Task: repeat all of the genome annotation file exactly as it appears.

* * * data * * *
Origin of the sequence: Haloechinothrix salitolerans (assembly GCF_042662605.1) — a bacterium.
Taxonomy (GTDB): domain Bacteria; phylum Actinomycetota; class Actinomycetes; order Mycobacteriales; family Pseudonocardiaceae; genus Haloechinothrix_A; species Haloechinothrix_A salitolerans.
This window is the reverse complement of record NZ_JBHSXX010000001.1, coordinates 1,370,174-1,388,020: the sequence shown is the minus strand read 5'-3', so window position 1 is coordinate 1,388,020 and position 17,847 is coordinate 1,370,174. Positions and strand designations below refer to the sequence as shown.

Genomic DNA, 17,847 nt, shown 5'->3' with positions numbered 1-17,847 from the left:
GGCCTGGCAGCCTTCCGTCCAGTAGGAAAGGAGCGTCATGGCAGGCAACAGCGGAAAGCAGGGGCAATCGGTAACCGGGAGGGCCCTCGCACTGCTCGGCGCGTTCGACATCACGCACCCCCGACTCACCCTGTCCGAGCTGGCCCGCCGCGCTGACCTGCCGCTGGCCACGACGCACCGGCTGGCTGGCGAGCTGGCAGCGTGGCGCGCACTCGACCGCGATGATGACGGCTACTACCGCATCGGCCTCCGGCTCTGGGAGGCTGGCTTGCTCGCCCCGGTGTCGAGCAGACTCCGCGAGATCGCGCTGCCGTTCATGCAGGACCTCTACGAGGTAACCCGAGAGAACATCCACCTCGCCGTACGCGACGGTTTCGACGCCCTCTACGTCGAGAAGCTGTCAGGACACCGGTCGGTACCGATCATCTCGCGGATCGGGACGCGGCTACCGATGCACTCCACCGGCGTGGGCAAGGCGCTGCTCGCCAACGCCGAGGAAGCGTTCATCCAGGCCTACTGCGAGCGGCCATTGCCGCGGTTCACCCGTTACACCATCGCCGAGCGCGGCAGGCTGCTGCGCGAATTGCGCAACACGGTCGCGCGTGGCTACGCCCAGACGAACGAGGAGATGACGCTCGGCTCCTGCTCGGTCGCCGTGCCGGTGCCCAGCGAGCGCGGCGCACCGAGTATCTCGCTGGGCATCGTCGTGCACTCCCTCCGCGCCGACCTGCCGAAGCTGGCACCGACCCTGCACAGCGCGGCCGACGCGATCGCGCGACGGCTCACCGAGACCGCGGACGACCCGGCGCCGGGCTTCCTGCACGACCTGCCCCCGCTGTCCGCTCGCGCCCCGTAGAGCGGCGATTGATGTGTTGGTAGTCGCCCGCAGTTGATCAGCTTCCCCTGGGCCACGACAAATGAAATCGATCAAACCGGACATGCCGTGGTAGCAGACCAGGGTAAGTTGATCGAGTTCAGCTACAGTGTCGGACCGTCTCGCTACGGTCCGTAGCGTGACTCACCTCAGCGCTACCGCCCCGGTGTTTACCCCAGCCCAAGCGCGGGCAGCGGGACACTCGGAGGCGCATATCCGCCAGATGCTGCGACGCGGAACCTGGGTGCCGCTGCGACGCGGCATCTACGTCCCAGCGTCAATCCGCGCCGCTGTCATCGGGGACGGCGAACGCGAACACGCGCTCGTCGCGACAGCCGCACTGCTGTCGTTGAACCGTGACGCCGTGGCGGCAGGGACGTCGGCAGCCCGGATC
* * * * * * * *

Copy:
Origin of the sequence: Haloechinothrix salitolerans (assembly GCF_042662605.1) — a bacterium.
Taxonomy (GTDB): domain Bacteria; phylum Actinomycetota; class Actinomycetes; order Mycobacteriales; family Pseudonocardiaceae; genus Haloechinothrix_A; species Haloechinothrix_A salitolerans.
This window is the reverse complement of record NZ_JBHSXX010000001.1, coordinates 1,370,174-1,388,020: the sequence shown is the minus strand read 5'-3', so window position 1 is coordinate 1,388,020 and position 17,847 is coordinate 1,370,174. Positions and strand designations below refer to the sequence as shown.

Genomic DNA, 17,847 nt, shown 5'->3' with positions numbered 1-17,847 from the left:
GGCCTGGCAGCCTTCCGTCCAGTAGGAAAGGAGCGTCATGGCAGGCAACAGCGGAAAGCAGGGGCAATCGGTAACCGGGAGGGCCCTCGCACTGCTCGGCGCGTTCGACATCACGCACCCCCGACTCACCCTGTCCGAGCTGGCCCGCCGCGCTGACCTGCCGCTGGCCACGACGCACCGGCTGGCTGGCGAGCTGGCAGCGTGGCGCGCACTCGACCGCGATGATGACGGCTACTACCGCATCGGCCTCCGGCTCTGGGAGGCTGGCTTGCTCGCCCCGGTGTCGAGCAGACTCCGCGAGATCGCGCTGCCGTTCATGCAGGACCTCTACGAGGTAACCCGAGAGAACATCCACCTCGCCGTACGCGACGGTTTCGACGCCCTCTACGTCGAGAAGCTGTCAGGACACCGGTCGGTACCGATCATCTCGCGGATCGGGACGCGGCTACCGATGCACTCCACCGGCGTGGGCAAGGCGCTGCTCGCCAACGCCGAGGAAGCGTTCATCCAGGCCTACTGCGAGCGGCCATTGCCGCGGTTCACCCGTTACACCATCGCCGAGCGCGGCAGGCTGCTGCGCGAATTGCGCAACACGGTCGCGCGTGGCTACGCCCAGACGAACGAGGAGATGACGCTCGGCTCCTGCTCGGTCGCCGTGCCGGTGCCCAGCGAGCGCGGCGCACCGAGTATCTCGCTGGGCATCGTCGTGCACTCCCTCCGCGCCGACCTGCCGAAGCTGGCACCGACCCTGCACAGCGCGGCCGACGCGATCGCGCGACGGCTCACCGAGACCGCGGACGACCCGGCGCCGGGCTTCCTGCACGACCTGCCCCCGCTGTCCGCTCGCGCCCCGTAGAGCGGCGATTGATGTGTTGGTAGTCGCCCGCAGTTGATCAGCTTCCCCTGGGCCACGACAAATGAAATCGATCAAACCGGACATGCCGTGGTAGCAGACCAGGGTAAGTTGATCGAGTTCAGCTACAGTGTCGGACCGTCTCGCTACGGTCCGTAGCGTGACTCACCTCAGCGCTACCGCCCCGGTGTTTACCCCAGCCCAAGCGCGGGCAGCGGGACACTCGGAGGCGCATATCCGCCAGATGCTGCGACGCGGAACCTGGGTGCCGCTGCGACGCGGCATCTACGTCCCAGCGTCAATCCGCGCCGCTGTCATCGGGGACGGCGAACGCGAACACGCGCTCGTCGCGACAGCCGCACTGCTGTCGTTGAACCGTGACGCCGTGGCGGCAGGGACGTCGGCAGCCCGGATC